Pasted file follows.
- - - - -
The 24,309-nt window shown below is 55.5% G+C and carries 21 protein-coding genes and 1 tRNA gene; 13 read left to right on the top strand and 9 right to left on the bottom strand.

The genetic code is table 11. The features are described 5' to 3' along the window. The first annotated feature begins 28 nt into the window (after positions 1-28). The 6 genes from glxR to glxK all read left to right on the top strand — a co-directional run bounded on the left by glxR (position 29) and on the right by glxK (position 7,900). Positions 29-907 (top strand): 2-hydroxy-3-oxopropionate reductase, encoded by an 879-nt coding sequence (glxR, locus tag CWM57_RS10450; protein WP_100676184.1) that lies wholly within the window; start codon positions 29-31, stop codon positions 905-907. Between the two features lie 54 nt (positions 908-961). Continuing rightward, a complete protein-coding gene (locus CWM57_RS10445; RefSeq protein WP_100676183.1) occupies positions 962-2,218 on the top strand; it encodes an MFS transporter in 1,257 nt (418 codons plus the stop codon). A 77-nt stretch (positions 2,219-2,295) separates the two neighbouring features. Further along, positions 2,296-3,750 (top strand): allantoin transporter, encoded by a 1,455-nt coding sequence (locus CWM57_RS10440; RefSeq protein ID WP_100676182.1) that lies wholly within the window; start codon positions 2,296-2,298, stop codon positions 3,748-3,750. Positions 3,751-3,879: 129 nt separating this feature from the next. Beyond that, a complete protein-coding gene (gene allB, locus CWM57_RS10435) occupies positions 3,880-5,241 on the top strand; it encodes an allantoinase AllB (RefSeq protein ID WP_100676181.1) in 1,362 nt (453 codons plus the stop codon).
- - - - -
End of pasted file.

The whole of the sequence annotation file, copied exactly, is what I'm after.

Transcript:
The 24,309-nt window shown below is 55.5% G+C and carries 21 protein-coding genes and 1 tRNA gene; 13 read left to right on the top strand and 9 right to left on the bottom strand.

The genetic code is table 11. The features are described 5' to 3' along the window. The first annotated feature begins 28 nt into the window (after positions 1-28). The 6 genes from glxR to glxK all read left to right on the top strand — a co-directional run bounded on the left by glxR (position 29) and on the right by glxK (position 7,900). Positions 29-907 (top strand): 2-hydroxy-3-oxopropionate reductase, encoded by an 879-nt coding sequence (glxR, locus tag CWM57_RS10450; protein WP_100676184.1) that lies wholly within the window; start codon positions 29-31, stop codon positions 905-907. Between the two features lie 54 nt (positions 908-961). Continuing rightward, a complete protein-coding gene (locus CWM57_RS10445; RefSeq protein WP_100676183.1) occupies positions 962-2,218 on the top strand; it encodes an MFS transporter in 1,257 nt (418 codons plus the stop codon). A 77-nt stretch (positions 2,219-2,295) separates the two neighbouring features. Further along, positions 2,296-3,750 (top strand): allantoin transporter, encoded by a 1,455-nt coding sequence (locus CWM57_RS10440; RefSeq protein ID WP_100676182.1) that lies wholly within the window; start codon positions 2,296-2,298, stop codon positions 3,748-3,750. Positions 3,751-3,879: 129 nt separating this feature from the next. Beyond that, a complete protein-coding gene (gene allB, locus CWM57_RS10435) occupies positions 3,880-5,241 on the top strand; it encodes an allantoinase AllB (RefSeq protein ID WP_100676181.1) in 1,362 nt (453 codons plus the stop codon).